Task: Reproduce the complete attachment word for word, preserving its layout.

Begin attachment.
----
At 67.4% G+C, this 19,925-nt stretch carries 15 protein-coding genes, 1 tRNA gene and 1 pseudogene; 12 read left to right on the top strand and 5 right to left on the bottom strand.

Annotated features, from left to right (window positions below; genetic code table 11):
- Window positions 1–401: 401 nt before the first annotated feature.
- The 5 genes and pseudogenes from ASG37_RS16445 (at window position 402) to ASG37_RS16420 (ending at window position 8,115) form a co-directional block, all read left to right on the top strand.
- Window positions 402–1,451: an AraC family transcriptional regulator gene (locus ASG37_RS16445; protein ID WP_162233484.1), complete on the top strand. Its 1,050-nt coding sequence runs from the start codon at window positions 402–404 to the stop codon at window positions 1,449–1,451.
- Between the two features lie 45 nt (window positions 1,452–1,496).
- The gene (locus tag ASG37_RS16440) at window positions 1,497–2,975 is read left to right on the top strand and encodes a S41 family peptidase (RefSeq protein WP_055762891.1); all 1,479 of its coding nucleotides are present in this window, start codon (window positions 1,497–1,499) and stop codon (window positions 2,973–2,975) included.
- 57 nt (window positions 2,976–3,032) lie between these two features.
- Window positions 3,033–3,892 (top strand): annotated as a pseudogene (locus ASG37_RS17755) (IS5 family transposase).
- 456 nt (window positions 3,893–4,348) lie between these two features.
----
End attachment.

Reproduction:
At 67.4% G+C, this 19,925-nt stretch carries 15 protein-coding genes, 1 tRNA gene and 1 pseudogene; 12 read left to right on the top strand and 5 right to left on the bottom strand.

Annotated features, from left to right (window positions below; genetic code table 11):
- Window positions 1–401: 401 nt before the first annotated feature.
- The 5 genes and pseudogenes from ASG37_RS16445 (at window position 402) to ASG37_RS16420 (ending at window position 8,115) form a co-directional block, all read left to right on the top strand.
- Window positions 402–1,451: an AraC family transcriptional regulator gene (locus ASG37_RS16445; protein ID WP_162233484.1), complete on the top strand. Its 1,050-nt coding sequence runs from the start codon at window positions 402–404 to the stop codon at window positions 1,449–1,451.
- Between the two features lie 45 nt (window positions 1,452–1,496).
- The gene (locus tag ASG37_RS16440) at window positions 1,497–2,975 is read left to right on the top strand and encodes a S41 family peptidase (RefSeq protein WP_055762891.1); all 1,479 of its coding nucleotides are present in this window, start codon (window positions 1,497–1,499) and stop codon (window positions 2,973–2,975) included.
- 57 nt (window positions 2,976–3,032) lie between these two features.
- Window positions 3,033–3,892 (top strand): annotated as a pseudogene (locus ASG37_RS17755) (IS5 family transposase).
- 456 nt (window positions 3,893–4,348) lie between these two features.